Tips for Winter Storage of your other car.
1. Be sure to fill your fuel tank. That way the internal tank isn't exposed to moisture that
causes rust. However, make sure you use a good fuel stabilizer with the correct mixture
ratio for your gallons.
2. Change your engine oil. The acid in the spent oil will continue to eat away at soft bearings
even without running the engine.
3. Coollant/antifreeze- this fluid is not just for freeze protection any more. Almost all of our
engines have cast iron and aluminum components. Liquid that circulates between two different
metals develops electrical current (electrolysis) The additives in the coolant do two main
things,block electrolysis and lubricate & condition the water pump seal.
4. If you have some expensive alloy wheels on your car, you might consider filling them with Nitrogen. The process removes all the moisture from the "air". that will keep your wheels from oxidizing from the inside out.
5. To help prevent rodent damage under your hood, add a bar or two or one cut
in half of Irish Spring bar soap under the hood. The strong perfume smell keeps the
Don't get fall into the TRAP of poor tire maintenance.
T - Tread... Visually check your tread for uneven wear. Check for signs of damage. Your tires MUST be replaced when the tread is worn to 1/16 of an inch. A good way to check the tread is by inserting a penny into the groove. If you can see Lincoln®'s entire head, its time for new treads.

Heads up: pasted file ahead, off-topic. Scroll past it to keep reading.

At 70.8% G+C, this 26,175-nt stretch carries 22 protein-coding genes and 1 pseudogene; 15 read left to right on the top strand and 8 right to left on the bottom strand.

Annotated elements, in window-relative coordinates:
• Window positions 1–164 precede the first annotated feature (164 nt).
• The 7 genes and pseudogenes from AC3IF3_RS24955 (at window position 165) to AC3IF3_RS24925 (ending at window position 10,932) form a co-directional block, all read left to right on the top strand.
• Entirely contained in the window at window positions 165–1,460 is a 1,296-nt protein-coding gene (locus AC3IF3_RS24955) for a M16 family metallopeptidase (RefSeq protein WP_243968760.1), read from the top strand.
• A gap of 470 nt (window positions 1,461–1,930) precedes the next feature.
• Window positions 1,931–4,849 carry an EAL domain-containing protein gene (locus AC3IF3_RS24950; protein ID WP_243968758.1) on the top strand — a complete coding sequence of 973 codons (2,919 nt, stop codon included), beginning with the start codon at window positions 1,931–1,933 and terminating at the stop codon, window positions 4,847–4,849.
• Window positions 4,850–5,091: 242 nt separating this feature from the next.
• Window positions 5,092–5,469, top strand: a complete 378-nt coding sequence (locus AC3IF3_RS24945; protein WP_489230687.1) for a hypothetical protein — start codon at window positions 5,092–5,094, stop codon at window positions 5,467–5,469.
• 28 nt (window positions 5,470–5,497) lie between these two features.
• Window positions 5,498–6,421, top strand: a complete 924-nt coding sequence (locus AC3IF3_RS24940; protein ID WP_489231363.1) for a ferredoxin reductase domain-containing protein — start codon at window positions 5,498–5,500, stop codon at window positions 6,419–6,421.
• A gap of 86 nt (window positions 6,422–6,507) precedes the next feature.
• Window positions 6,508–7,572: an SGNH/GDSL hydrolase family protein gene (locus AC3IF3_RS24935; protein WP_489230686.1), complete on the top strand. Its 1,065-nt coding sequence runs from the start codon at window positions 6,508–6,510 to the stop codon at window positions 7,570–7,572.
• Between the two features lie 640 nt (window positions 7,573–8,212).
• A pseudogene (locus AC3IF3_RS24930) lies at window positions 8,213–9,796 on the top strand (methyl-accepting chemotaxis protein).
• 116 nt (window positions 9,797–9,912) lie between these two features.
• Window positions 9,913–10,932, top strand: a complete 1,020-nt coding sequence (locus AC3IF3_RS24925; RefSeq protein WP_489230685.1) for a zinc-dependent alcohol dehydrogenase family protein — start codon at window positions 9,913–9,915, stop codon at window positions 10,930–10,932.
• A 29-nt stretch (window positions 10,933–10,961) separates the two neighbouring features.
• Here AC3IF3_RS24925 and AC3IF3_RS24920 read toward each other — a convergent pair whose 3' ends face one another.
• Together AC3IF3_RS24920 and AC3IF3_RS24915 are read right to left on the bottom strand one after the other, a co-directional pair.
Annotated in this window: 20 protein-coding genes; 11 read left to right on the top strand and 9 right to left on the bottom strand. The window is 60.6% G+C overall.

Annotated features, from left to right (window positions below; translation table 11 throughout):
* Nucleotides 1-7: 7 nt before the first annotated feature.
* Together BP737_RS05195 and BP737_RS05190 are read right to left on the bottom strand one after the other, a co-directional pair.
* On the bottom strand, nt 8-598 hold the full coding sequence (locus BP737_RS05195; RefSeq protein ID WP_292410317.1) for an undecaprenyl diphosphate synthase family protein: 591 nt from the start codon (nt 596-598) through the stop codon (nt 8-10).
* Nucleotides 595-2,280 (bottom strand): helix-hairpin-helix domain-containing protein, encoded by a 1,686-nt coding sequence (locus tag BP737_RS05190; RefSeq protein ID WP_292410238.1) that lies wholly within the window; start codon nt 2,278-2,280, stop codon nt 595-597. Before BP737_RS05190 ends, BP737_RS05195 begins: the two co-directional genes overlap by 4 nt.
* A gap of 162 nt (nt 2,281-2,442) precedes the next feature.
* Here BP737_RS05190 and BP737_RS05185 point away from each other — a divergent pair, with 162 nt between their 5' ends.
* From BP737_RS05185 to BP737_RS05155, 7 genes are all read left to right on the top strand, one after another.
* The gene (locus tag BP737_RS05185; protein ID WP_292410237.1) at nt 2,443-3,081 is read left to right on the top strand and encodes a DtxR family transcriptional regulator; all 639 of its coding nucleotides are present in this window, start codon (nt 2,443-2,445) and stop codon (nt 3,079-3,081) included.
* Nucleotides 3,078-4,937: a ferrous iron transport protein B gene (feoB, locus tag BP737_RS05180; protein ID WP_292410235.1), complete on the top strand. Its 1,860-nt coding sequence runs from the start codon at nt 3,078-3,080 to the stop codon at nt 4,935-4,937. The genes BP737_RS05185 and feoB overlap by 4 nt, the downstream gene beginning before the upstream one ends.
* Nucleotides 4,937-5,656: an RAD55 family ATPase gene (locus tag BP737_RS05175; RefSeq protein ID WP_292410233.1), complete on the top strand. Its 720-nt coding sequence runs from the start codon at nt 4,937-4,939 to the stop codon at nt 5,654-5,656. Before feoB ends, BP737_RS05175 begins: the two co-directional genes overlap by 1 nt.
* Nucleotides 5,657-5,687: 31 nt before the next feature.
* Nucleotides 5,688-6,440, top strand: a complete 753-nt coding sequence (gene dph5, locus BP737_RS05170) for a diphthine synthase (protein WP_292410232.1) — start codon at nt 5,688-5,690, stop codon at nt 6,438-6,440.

R - Rotate... You should rotate your tires every 6000 - 8000 miles. This is the best way to insure even wear, and to get the maximum mileage from your tire investment.
A - Alignment...Have your alignment checked regularly. Also check the balance of your tires. If your alignment and tire balance are off, you will experience irregular wear and the result will be premature replacement.
P - Pressure... The proper air pressure for your vehicle is always specified in your owner's manual. Under inflation is the biggest cause of tire failure. Always check your tire pressure between Summer and Fall, because a 10 degree drop in temperature corresponds to a 1 or 2 pound drop in tire pressure.